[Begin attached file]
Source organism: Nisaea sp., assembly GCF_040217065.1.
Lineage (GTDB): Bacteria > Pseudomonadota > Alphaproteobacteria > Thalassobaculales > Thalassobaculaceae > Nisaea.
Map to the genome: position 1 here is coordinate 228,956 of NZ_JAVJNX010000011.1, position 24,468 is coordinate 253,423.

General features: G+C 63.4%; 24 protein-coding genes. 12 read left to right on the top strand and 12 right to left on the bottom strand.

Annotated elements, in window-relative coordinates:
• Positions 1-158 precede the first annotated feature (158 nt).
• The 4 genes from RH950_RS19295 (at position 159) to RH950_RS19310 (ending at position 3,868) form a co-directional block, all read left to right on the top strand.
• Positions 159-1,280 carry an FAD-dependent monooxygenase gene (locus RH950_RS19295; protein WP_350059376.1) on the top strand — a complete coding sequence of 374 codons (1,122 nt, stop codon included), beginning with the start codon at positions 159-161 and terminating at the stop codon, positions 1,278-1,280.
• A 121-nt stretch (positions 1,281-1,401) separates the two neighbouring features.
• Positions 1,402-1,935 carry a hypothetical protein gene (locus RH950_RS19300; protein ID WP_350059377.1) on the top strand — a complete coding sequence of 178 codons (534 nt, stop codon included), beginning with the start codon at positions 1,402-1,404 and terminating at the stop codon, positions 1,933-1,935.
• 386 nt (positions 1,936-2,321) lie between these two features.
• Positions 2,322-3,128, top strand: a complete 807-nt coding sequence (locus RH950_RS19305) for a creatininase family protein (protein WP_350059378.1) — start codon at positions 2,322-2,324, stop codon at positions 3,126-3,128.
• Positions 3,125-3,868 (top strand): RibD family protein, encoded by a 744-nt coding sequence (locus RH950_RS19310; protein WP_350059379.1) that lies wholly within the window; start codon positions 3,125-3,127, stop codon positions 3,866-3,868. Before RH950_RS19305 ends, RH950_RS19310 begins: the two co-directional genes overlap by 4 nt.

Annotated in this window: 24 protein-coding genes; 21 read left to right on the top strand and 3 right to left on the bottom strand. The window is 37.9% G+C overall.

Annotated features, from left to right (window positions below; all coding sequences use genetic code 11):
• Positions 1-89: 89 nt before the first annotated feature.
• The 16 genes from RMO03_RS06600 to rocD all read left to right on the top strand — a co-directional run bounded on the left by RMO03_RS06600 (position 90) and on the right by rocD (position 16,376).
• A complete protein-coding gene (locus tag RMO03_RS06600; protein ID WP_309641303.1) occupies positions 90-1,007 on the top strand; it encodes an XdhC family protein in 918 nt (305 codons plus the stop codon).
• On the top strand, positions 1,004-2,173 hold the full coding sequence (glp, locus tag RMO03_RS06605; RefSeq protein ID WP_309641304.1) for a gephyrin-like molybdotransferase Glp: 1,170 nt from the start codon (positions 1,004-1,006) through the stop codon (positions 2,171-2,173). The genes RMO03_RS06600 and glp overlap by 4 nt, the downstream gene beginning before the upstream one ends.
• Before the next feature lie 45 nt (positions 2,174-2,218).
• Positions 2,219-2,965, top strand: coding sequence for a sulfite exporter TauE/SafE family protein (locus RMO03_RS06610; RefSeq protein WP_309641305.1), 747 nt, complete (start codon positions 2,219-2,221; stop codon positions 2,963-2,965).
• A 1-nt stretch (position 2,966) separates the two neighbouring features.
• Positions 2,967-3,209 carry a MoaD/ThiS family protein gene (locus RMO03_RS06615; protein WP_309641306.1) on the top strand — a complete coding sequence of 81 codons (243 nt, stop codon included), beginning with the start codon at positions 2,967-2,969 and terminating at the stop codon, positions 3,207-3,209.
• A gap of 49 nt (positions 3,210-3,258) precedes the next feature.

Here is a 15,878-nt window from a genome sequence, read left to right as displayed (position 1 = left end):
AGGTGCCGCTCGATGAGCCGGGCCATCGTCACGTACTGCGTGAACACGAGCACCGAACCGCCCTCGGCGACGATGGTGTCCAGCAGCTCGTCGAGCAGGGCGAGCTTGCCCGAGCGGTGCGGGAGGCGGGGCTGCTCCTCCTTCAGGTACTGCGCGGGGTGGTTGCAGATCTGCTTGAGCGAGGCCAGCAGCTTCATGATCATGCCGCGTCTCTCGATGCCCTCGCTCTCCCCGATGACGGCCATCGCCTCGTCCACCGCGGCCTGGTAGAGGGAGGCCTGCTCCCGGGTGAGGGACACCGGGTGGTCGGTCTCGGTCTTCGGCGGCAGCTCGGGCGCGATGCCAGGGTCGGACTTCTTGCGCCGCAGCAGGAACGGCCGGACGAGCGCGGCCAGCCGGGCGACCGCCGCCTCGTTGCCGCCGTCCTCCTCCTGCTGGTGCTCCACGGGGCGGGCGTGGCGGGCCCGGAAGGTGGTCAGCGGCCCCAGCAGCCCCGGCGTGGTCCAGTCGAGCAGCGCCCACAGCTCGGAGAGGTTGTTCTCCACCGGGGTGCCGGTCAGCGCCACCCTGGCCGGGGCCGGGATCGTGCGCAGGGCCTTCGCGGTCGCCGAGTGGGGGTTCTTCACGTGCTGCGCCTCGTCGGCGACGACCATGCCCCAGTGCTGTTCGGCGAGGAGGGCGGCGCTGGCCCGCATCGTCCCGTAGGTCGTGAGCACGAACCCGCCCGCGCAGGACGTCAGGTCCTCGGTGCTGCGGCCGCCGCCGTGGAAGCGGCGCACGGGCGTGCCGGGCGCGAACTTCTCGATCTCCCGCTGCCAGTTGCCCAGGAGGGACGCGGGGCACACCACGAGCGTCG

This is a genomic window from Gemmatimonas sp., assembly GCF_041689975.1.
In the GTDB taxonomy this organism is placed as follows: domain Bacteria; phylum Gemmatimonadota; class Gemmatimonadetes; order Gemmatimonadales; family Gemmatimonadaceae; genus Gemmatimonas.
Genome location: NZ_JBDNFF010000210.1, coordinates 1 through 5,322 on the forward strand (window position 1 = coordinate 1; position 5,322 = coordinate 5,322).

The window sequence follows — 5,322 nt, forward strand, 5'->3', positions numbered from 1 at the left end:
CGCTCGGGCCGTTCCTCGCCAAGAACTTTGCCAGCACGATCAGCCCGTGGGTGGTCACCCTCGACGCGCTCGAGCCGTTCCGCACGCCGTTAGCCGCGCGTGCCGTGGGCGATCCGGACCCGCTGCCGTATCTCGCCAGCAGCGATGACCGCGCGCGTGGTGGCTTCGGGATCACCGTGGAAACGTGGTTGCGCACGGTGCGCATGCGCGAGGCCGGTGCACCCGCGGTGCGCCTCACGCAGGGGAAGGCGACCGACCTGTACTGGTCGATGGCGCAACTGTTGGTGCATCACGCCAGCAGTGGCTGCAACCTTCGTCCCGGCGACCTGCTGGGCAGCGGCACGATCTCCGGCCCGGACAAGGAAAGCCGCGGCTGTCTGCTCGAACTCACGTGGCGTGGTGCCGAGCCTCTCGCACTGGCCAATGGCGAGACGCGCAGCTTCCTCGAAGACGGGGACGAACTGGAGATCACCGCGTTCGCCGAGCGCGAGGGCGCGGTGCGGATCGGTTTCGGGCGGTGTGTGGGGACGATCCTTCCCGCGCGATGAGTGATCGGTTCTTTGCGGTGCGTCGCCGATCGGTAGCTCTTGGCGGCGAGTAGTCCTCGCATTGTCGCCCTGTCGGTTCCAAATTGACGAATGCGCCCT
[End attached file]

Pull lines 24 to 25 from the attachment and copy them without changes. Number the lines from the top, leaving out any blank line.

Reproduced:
• A gap of 49 nt (positions 3,210-3,258) precedes the next feature.

Here is a 15,878-nt window from a genome sequence, read left to right as displayed (position 1 = left end):